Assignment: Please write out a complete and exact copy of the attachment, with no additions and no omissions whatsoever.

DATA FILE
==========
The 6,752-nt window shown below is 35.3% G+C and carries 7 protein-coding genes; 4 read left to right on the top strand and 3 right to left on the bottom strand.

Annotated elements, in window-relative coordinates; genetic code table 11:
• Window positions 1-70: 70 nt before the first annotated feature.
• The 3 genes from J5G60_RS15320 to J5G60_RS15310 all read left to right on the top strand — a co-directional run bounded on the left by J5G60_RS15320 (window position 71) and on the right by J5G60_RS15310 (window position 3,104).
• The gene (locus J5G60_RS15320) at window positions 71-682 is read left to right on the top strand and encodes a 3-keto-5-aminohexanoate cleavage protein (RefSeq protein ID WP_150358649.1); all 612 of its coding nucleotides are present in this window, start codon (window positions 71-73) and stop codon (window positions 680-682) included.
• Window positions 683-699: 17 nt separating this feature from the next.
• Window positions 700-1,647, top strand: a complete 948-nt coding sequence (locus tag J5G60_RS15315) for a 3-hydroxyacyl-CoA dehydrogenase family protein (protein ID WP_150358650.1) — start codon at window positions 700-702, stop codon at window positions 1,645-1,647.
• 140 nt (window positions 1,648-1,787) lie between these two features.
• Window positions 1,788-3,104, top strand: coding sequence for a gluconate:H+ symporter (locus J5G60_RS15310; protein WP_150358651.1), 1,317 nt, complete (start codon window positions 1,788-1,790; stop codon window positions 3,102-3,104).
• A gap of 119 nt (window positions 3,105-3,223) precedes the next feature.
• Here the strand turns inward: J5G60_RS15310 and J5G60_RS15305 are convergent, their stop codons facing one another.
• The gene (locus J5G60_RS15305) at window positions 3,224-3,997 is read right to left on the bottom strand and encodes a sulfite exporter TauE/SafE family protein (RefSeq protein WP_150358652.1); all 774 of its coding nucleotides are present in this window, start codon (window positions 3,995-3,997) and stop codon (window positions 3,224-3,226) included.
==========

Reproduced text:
The 6,752-nt window shown below is 35.3% G+C and carries 7 protein-coding genes; 4 read left to right on the top strand and 3 right to left on the bottom strand.

Annotated elements, in window-relative coordinates; genetic code table 11:
• Window positions 1-70: 70 nt before the first annotated feature.
• The 3 genes from J5G60_RS15320 to J5G60_RS15310 all read left to right on the top strand — a co-directional run bounded on the left by J5G60_RS15320 (window position 71) and on the right by J5G60_RS15310 (window position 3,104).
• The gene (locus J5G60_RS15320) at window positions 71-682 is read left to right on the top strand and encodes a 3-keto-5-aminohexanoate cleavage protein (RefSeq protein ID WP_150358649.1); all 612 of its coding nucleotides are present in this window, start codon (window positions 71-73) and stop codon (window positions 680-682) included.
• Window positions 683-699: 17 nt separating this feature from the next.
• Window positions 700-1,647, top strand: a complete 948-nt coding sequence (locus tag J5G60_RS15315) for a 3-hydroxyacyl-CoA dehydrogenase family protein (protein ID WP_150358650.1) — start codon at window positions 700-702, stop codon at window positions 1,645-1,647.
• 140 nt (window positions 1,648-1,787) lie between these two features.
• Window positions 1,788-3,104, top strand: coding sequence for a gluconate:H+ symporter (locus J5G60_RS15310; protein WP_150358651.1), 1,317 nt, complete (start codon window positions 1,788-1,790; stop codon window positions 3,102-3,104).
• A gap of 119 nt (window positions 3,105-3,223) precedes the next feature.
• Here the strand turns inward: J5G60_RS15310 and J5G60_RS15305 are convergent, their stop codons facing one another.
• The gene (locus J5G60_RS15305) at window positions 3,224-3,997 is read right to left on the bottom strand and encodes a sulfite exporter TauE/SafE family protein (RefSeq protein WP_150358652.1); all 774 of its coding nucleotides are present in this window, start codon (window positions 3,995-3,997) and stop codon (window positions 3,224-3,226) included.